This Is the Story of a Happy Marriage

This Is the Story of a Happy Marriage

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by Ann Patchett

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Blending literature and memoir, Ann Patchett, author of State of Wonder and Bel Canto examines her deepest commitments: to writing, family, friends, dogs, books, and her husband in This is the Story of a Happy Marriage. Together these essays, previously published in The Atlantic, Harper's,

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Blending literature and memoir, Ann Patchett, author of State of Wonder and Bel Canto examines her deepest commitments: to writing, family, friends, dogs, books, and her husband in This is the Story of a Happy Marriage. Together these essays, previously published in The Atlantic, Harper's, Vogue, and the Washington Post, form a resonant portrait of a life lived with loyalty and with love.

This Is the Story of a Happy Marriage takes us into the very real world of Ann Patchett's life. Stretching from her childhood to the present day, from a disastrous early marriage to a later happy one, it covers a multitude of topics, including relationships with family and friends, and charts the hard work and joy of writing, and the unexpected thrill of opening a bookstore.

As she shares stories of the people, places, ideals, and art to which she has remained indelibly committed, Ann Patchett brings into focus the large experiences and small moments that have shaped her as a daughter, wife, and writer.

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Editorial Reviews

Publishers Weekly - Audio
Patchett’s collection of essays covers a variety of subjects including love, divorce, pets, writing, death, and a whole lot more. Fans and newcomers will find this a delightful mix of reflection, observation, amusement, and sincerity. In this audio edition, Patchett proves entirely capable as narrator and maintains listener attention for the duration. Her familiarity with each piece allows for great emphasis and timing, and provides for a smooth reading and intimate performance. Her voice also perfectly captures each essay’s tone, and she knows exactly how to deliver punch lines—which makes listening all the more enjoyable than reading. A Harper hardcover. (Nov.)
Library Journal - Audio
★ 02/15/2014
This work collects essays written by Patchett (State of Wonder) for various publications over the course of her career. The collection covers a broader range of topics than the title might indicate, including writing, dogs, reading, caring for a beloved grandmother, and, of course, marriage, both failed and successful. What is common to so many of the essays is a concern with the things we devote ourselves to in life, whether it be a career, another person, or a beloved pet. Patchett writes with humor that is both wry and down to earth but never stands in the way of the emotion inherent in the subject matter. Listeners are likely to especially enjoy "The Wall," which explores Patchett's relationship with her father, who spent his career on the Los Angeles police force, through her attempt to join the L.A. Police Academy. "The Mercies," which tells the story of Patchett's friendship with her elementary school teacher Sister Nena is another highlight. The author reads the audiobook, delivering her stories in a conversational tone that complements and enlivens the writing. VERDICT This collection of highly polished essays is an easy listen that also provides plenty of rich food for thought and will appeal to a broad audience. ["Patchett provides insight and entertainment for all kinds of readers, and this title will be an asset to any library," read the review of the Harper hc, LJ 10/15/13.]—Heather Malcolm, Bow, WA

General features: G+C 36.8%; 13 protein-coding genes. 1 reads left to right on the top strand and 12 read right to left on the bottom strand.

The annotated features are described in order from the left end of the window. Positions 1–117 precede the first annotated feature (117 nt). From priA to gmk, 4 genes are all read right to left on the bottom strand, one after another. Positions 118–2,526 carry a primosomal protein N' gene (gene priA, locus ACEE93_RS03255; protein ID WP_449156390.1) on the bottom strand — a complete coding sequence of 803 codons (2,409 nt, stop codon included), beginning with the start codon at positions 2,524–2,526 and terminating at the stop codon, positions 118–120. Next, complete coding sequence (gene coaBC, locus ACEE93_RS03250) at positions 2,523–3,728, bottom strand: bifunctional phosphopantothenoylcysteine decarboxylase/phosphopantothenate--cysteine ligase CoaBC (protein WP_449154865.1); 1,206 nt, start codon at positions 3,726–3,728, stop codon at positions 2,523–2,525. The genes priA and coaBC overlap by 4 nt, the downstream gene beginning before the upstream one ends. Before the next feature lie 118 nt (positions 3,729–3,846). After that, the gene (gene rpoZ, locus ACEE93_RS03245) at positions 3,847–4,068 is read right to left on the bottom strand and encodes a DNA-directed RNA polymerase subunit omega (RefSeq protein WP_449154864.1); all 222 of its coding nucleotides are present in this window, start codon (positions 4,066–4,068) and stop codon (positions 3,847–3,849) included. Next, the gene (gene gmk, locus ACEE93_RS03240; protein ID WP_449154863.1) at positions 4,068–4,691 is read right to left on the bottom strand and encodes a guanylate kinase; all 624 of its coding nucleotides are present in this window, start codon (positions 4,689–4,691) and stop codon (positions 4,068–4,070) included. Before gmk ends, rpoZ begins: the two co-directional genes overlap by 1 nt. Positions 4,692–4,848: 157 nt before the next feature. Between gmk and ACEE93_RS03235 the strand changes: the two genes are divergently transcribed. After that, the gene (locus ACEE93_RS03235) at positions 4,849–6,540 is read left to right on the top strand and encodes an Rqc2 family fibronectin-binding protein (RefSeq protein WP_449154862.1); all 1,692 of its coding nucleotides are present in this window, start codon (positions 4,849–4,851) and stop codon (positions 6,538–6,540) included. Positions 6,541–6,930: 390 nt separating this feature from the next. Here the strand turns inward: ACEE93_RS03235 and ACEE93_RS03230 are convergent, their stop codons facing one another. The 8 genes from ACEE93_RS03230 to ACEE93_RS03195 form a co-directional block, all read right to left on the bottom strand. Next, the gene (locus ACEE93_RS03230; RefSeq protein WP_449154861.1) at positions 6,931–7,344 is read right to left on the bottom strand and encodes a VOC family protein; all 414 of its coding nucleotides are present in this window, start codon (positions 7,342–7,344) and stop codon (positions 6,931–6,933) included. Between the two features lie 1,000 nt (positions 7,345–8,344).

Ann Patchett's This Is the Story of a Happy Marriage takes the cake for the most inviting title of the season. This collection of mostly personal essays addresses a range of subjects sure to spark discussions, including the generational fallout of divorce, which fed into Patchett's early decision not to have children; the parallels she flags between her fiercely protective love for her dog and her grandmother at the end of their long lives; and her inadvertent emergence as a spokesperson for independent bookstores.

About that title essay, it is actually a story of how a family legacy of unhappy marriages and divorce -- from her great-grandparents' down to her own -- left Patchett so wary of the institution that she fended off proposals from her second husband for eleven years. She finally relented when she thought he might die of what turned out to be a misdiagnosed heart ailment. She writes that her marriage to Karl VanDevender, a Nashville doctor sixteen years her senior, is "the great joy and astonishment of my life." Among its surprises: "It was like finding another wing in a house you had happily lived in for years. It was simply a bigger love than I had imagined."

In her graceful, forthright introduction, Patchett tells how she supported herself with freelance journalism for a variety of publications during the early years of her career, because her short stories and novels "were no more capable of supporting me than my dog was." Working her way up from Seventeen and Bridal Guide to Vogue, The New York Times, and The Atlantic Monthly, she has continued to write nonfiction articles even after the success of Bel Canto and State of Wonder, because she enjoys the constraints, especially in contrast with the freedom of fiction. To explain, she enlists a metaphor that may well be a byproduct of her research for Bel Canto: "Like a soprano's boned corset, the built-in restrictions provided both support and something to push against."

Patchett acknowledges that her book "bears the stamp of a writer who got her start in women's magazines: it is full of example and advice." It also bears the stamp of someone writing from the vantage point of success. With several bestsellers under her belt -- not to mention the happy relationship of the title -- Patchett obviously feels comfortable enough to share some of her mistakes (most notably her brief, disastrous first marriage); glimpses of the writing life (including book tours and unusual research junkets); and tips on what's worked for her (a trusted reader, and denying the very possibility of writer's block). Fortunately, even "The Getaway Car," a long "Practical Memoir about Writing and Life," which offers few unique insights, is sufficiently down-to-earth to avoid egregious smugness. (Example: "No one should go into debt to study creative writing. It's simply not worth it.")